How to build a strong brand for your school
Every school has written down a vision and a set of values. But writing down a vision and values statement doesn’t equate to being branded as a school that upholds these values. Building a brand is just like building school culture. It’s the stuff you say and do, it’s the way the school appears to your community. How your words and actions are perceived, not just by parents, but staff and students is what the core of great branding is about.
Branding is essentially a feeling people have about your school.
Seth Godin defines a brand as: “the set of expectations, memories, stories and relationships that, taken together, account for a consumer’s decision to choose one product or service over another.”
When most schools think about their brand they think about this:
While colour, font and visual appeal does contribute to branding, it’s what we say and do that is going to change people's feelings about your school.
It’s more important that your font, linework and graphics be consistent. Consistency means that people can identify a publication or event as being from your school, so it should feel familiar. However this is just the starting point.
Great branding tells a story
When building a brand, as Seth Godin mentions above, we need to be constantly telling stories that resonate the message of the school’s vision and values.
These stories should celebrate and build the following:
This is all about your vision and values. We should celebrate when members of the school community meet the vision and values. Write an article or mention students at a General Assembly. If we celebrate when people demonstrate what you expect, this builds your culture, and in turn, your school's brand.
What do you want people to think when they hear your school name? This is your chance to shape the image of the school. Write articles and tell stories that invoke the very best of what your school has to offer. Be specific about stories that are unique or that separate your school from others.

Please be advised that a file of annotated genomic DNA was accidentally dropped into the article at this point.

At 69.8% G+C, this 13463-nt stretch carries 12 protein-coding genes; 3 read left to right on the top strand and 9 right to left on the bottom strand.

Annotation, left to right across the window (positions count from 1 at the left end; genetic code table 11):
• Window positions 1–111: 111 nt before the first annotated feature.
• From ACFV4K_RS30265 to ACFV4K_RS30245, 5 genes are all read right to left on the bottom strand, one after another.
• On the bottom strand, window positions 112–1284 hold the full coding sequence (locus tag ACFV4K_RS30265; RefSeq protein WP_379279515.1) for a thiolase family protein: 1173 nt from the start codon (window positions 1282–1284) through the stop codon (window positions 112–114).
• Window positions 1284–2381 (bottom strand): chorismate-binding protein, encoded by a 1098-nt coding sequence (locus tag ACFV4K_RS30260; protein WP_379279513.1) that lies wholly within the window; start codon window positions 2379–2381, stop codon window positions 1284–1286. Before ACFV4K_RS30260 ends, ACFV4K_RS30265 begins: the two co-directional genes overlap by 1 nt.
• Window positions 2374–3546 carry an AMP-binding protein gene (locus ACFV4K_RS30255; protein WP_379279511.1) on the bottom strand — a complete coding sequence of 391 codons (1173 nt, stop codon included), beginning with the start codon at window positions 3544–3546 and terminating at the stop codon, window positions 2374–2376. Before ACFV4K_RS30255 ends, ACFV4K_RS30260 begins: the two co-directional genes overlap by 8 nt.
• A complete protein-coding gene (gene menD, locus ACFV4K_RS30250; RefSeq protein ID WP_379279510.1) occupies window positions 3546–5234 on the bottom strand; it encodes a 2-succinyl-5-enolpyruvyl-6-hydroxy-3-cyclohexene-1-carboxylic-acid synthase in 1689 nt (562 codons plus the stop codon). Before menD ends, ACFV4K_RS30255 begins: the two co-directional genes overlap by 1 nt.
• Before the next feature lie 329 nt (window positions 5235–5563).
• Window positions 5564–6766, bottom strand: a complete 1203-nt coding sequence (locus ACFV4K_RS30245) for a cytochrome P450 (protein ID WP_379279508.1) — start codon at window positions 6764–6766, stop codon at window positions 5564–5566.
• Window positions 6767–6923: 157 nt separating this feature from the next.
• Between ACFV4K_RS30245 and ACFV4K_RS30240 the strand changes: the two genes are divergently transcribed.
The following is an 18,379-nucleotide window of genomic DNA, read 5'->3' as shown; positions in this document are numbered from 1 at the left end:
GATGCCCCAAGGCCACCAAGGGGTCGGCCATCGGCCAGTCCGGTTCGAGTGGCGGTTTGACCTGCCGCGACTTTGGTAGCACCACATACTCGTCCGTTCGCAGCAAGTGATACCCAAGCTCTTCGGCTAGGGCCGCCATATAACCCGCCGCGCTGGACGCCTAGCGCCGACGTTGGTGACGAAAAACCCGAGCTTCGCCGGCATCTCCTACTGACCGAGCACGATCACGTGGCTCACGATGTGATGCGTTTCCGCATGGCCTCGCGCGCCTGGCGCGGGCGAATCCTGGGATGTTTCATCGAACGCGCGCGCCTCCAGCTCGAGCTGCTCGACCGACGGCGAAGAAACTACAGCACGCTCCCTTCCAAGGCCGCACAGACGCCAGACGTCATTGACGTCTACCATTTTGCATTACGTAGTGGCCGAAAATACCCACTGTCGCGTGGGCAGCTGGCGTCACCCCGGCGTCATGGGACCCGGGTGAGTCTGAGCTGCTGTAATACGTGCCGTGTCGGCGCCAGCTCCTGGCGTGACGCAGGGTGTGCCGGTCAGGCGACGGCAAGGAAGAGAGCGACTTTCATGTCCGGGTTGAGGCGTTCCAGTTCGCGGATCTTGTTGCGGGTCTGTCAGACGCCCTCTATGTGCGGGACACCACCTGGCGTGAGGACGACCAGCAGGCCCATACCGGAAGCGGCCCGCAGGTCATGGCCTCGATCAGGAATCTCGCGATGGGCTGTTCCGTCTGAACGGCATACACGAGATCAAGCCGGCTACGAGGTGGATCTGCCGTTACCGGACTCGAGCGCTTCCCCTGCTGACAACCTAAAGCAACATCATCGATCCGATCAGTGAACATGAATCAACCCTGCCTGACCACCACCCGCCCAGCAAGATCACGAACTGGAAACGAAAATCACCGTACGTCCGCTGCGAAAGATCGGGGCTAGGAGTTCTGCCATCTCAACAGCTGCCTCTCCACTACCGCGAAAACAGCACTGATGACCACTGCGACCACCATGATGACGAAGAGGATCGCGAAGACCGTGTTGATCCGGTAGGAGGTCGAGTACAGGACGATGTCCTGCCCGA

When we deal directly with staff, students, parents and even suppliers it’s vital to remember that you’re building a reputation. If you’re difficult to deal with, don’t get back to inquiries, or are rude to difficult parents, this starts to build a larger picture for the community that is either emboldened or tarnished when your community talks about your school to each other.
Remember, when it comes to your reputation, you’re only as strong as your weakest link. It’s your failings that will shape your image more rapidly than your good deeds.
“It takes many good deeds to build a good reputation, and only one bad one to lose it.”
— Benjamin Franklin
So what does good branding look like? Lets take a look this example Principal report in the school newsletter:
In this sampling of a real school newsletter we can see the aforementioned branding practise in action. This small article is a simple sum-up of a recent event, but hidden in this simple articles are the values of the college.
Immediately the Principal is encouraging the efforts of students and quickly moves to set the expectation that these events have an “exceptional” standard.
The Principal then moves on to model more of the school’s values, this time respect in recognising and complementing the efforts of the music staff.
Before simply signing off, everyone who attended is thanked to encourage attendance and illustrate that attending these events does in fact encourage the students.
In closing there is further iteration of the school’s values encouraging a mindset of enjoyment around their studies at the College.
The language used in this simple article is clearly building the culture and brand of the college.
It’s important to remember that no single thing builds a brand. When marketing companies want to design a brand for your school, there is no way for them to be successful in realising a successful brand. Branding is about everyone in the organisation sharing in the vision by the way the talk, write & communicate with staff students and parents. These little steps go a long way to building a strong culture where your school values are lived, not just spoken.